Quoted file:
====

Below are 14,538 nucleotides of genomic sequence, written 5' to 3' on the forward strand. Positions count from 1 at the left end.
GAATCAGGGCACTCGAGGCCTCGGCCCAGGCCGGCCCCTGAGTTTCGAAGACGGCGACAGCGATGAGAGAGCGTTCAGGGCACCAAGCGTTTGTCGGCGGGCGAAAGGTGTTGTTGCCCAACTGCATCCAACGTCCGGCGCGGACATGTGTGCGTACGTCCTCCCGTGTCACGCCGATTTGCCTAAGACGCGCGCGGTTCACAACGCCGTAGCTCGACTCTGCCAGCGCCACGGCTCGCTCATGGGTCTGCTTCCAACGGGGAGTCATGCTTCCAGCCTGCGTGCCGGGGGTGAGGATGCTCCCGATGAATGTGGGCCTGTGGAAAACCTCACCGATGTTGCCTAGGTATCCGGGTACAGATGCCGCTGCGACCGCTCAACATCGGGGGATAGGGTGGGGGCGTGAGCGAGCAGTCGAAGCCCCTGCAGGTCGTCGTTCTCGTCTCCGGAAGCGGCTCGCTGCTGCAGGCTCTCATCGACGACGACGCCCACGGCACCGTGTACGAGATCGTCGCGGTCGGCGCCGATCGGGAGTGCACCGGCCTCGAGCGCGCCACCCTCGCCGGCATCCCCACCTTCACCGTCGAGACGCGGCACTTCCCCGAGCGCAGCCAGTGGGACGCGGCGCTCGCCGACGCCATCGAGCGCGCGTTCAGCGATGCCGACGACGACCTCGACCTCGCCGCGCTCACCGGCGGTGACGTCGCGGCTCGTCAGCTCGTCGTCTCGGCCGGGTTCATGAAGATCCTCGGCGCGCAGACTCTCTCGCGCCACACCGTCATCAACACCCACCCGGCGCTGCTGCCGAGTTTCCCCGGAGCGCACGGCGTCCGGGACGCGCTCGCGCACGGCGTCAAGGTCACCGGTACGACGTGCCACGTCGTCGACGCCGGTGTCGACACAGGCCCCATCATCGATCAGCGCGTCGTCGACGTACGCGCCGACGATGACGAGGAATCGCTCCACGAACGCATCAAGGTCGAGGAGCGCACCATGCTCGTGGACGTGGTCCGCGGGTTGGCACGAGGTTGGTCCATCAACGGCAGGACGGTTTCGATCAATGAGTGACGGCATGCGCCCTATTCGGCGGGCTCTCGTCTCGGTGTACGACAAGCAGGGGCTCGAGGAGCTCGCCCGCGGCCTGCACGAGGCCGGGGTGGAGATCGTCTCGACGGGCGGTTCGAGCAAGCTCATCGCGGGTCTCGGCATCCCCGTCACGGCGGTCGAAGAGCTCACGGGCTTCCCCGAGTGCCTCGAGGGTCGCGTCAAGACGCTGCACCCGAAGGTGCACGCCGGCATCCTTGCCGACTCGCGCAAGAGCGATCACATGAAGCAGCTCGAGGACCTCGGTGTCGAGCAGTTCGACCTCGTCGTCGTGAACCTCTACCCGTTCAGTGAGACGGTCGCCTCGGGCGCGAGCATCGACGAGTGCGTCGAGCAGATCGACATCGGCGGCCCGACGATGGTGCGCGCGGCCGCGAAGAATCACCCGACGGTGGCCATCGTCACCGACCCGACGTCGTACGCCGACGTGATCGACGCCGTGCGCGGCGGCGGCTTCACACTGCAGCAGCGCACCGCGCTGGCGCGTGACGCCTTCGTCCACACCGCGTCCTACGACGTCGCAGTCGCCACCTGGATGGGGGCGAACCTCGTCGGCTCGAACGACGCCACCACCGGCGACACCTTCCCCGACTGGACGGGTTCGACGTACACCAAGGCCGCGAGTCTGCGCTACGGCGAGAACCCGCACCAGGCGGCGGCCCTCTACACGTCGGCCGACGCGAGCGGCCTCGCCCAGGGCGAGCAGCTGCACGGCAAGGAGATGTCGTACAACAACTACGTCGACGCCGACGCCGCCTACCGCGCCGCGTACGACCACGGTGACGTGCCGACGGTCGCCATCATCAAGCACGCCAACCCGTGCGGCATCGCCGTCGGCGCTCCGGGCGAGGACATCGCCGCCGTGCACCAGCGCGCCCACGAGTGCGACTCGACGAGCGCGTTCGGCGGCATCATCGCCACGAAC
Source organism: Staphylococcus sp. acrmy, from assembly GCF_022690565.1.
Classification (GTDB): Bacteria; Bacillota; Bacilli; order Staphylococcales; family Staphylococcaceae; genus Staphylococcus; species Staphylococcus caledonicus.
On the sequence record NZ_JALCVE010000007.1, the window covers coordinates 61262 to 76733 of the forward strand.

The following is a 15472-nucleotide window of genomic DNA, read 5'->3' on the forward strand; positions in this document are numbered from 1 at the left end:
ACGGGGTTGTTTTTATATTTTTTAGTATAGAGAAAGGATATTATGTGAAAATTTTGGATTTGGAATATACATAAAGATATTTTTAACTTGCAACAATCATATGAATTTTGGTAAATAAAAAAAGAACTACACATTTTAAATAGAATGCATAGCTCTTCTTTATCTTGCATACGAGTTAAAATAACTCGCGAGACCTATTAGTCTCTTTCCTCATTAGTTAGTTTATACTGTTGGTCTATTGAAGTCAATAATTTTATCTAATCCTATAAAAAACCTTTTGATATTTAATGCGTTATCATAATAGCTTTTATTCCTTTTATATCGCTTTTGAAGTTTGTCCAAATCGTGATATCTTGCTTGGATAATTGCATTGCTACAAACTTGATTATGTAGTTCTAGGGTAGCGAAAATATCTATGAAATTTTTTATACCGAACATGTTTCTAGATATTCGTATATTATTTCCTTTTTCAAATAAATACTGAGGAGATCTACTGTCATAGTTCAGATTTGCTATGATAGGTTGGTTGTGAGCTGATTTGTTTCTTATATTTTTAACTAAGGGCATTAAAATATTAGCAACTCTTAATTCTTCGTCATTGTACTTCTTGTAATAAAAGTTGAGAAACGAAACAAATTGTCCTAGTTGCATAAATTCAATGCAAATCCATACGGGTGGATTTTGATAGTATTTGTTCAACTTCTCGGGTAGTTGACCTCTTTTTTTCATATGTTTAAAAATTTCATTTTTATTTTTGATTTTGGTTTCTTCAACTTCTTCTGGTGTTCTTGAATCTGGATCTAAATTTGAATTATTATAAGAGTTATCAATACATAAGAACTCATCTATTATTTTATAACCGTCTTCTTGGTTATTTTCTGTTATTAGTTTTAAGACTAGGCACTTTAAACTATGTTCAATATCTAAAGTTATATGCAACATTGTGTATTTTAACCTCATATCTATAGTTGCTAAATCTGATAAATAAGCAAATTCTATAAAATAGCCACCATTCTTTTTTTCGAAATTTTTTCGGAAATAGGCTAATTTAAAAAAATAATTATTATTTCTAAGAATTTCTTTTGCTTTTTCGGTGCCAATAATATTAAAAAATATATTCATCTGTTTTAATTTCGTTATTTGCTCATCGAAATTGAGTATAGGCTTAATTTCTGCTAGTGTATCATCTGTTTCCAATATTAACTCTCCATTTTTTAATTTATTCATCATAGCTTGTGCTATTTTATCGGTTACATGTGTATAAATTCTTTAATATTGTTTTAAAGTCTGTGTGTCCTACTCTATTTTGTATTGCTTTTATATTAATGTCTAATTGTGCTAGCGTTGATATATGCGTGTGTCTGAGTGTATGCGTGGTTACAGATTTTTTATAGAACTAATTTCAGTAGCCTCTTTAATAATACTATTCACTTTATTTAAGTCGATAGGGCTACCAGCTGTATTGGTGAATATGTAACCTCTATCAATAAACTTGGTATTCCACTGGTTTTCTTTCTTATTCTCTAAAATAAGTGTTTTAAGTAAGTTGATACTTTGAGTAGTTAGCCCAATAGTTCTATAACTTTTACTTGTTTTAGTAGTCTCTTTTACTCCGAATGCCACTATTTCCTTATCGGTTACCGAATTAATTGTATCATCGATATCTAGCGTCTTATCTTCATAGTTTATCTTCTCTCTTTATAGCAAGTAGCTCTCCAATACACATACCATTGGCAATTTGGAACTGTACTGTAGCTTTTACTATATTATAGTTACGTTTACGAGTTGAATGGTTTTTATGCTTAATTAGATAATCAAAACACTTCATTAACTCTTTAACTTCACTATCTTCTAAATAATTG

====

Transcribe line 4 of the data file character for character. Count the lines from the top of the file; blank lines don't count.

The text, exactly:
Classification (GTDB): Bacteria; Bacillota; Bacilli; order Staphylococcales; family Staphylococcaceae; genus Staphylococcus; species Staphylococcus caledonicus.